Before CUMMINGS, BAUER and COFFEY, Circuit Judges.
CUMMINGS, Circuit Judge.
At issue is the constitutionality of the Freedom of Access to Clinic Entrances Act ("Access Act"), 18 U.S.C. Sec. 248, which proscribes physical obstruction of facilities providing reproductive health services. The district
court held that the Access Act exceeded Congress's power to legislate under both the Commerce Clause and Section 5 of the Fourteenth Amendment. United States v. Wilson, 880 F.Supp. 621 (E.D.Wis.1995). Every other federal court to address the issue has upheld the constitutionality of the Access Act, including two circuit courts. American Life League, Inc. v. Reno, 47 F.3d 642 (4th Cir.1995), certiorari denied, --- U.S. ----, 116 S.Ct. 55, 133 L.Ed.2d 19 (1995); Cheffer v. Reno, 55 F.3d 1517 (11th Cir.1995). 1 We agree with these courts and reverse the district court's decision.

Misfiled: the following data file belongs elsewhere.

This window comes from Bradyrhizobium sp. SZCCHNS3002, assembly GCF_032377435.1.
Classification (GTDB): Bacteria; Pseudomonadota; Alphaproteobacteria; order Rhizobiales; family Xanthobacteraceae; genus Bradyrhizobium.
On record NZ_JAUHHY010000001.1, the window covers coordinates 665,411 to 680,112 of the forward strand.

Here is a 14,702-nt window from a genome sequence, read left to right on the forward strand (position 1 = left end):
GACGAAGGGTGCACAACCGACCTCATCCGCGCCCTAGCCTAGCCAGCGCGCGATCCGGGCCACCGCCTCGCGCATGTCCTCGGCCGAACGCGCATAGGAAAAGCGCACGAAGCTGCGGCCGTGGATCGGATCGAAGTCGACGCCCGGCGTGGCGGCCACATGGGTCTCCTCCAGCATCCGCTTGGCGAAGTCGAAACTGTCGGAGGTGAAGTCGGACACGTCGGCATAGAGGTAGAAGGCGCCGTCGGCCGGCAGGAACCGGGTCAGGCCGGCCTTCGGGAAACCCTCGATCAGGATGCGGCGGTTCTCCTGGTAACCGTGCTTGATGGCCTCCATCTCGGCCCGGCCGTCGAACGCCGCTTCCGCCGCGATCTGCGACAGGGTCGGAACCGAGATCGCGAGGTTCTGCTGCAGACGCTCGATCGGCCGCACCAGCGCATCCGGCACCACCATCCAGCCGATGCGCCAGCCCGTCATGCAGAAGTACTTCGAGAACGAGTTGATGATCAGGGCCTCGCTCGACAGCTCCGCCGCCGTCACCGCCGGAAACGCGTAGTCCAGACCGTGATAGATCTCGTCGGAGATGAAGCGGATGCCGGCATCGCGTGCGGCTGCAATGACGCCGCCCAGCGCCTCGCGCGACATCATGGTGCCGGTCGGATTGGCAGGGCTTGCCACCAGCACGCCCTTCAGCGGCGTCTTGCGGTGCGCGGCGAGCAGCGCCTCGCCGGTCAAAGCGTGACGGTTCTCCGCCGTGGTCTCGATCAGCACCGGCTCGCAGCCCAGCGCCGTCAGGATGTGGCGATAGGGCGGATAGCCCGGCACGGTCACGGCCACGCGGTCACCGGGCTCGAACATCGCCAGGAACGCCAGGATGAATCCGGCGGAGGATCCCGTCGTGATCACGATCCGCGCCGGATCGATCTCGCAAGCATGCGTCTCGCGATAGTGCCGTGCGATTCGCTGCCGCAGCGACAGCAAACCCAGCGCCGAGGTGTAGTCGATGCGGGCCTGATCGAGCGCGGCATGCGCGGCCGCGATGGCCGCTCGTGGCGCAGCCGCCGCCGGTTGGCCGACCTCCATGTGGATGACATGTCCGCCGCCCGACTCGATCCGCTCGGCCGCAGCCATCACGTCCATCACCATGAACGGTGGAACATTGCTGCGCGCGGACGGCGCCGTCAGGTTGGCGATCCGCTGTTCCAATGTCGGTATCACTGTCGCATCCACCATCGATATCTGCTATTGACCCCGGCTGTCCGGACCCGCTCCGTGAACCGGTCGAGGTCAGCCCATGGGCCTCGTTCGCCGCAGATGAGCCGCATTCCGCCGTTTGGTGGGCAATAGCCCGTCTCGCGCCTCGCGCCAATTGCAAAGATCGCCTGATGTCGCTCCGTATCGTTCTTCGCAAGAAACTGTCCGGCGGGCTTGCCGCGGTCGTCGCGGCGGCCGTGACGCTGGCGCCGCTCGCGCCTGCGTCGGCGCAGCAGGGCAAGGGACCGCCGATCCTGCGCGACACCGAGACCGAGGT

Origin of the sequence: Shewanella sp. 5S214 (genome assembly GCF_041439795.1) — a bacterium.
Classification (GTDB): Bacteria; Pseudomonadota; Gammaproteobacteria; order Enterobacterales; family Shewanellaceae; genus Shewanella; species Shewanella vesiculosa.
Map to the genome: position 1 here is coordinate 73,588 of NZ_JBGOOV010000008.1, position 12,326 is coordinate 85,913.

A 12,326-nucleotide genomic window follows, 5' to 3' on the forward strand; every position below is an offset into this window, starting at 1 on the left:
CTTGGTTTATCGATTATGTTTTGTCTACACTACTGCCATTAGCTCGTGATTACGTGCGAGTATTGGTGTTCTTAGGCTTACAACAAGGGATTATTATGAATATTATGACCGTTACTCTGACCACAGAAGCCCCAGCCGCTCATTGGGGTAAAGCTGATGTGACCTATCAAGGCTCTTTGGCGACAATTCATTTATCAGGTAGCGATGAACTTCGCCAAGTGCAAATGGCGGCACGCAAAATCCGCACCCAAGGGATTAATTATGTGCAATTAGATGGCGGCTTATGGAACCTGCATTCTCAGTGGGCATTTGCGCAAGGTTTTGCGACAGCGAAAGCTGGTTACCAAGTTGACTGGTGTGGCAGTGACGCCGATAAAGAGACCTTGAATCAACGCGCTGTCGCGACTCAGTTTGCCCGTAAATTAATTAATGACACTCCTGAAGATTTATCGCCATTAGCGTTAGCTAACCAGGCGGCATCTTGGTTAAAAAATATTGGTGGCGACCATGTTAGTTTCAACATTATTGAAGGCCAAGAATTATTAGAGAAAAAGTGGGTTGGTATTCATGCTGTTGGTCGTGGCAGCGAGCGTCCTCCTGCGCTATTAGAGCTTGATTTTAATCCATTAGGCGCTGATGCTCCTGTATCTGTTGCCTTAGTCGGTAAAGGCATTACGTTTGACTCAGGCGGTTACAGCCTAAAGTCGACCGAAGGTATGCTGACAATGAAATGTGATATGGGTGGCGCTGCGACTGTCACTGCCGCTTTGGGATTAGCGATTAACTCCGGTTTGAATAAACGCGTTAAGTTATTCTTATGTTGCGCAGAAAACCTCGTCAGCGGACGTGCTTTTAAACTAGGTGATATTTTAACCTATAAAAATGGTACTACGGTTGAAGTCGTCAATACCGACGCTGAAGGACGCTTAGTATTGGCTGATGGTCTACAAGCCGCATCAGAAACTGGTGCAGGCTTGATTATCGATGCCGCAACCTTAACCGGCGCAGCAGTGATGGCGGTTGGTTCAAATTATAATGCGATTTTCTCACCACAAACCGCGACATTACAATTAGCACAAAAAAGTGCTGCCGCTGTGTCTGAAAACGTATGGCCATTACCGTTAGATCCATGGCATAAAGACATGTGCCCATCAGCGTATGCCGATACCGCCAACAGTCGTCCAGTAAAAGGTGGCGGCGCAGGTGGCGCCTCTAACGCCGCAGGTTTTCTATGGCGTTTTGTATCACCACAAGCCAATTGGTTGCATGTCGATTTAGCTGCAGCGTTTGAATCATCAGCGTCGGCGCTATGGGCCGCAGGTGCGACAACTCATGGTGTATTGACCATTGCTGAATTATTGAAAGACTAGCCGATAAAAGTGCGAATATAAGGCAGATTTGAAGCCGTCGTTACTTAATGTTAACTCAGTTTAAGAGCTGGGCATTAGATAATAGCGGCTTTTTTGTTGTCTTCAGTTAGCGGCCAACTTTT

An FBI agent attested to the underlying facts. On the morning of September 29, 1994, the defendants blockaded the entrances of the Wisconsin Women's Health Care Center located in Milwaukee, Wisconsin. A Plymouth automobile was wedged into the front entry of the clinic, barring the doors and preventing egress from and ingress to the clinic. Three defendants welded themselves into the Plymouth with an interlocking steel apparatus. The upper body of one defendant protruded through a hole cut in the floor of the automobile and his lower body was on the ground underneath the car.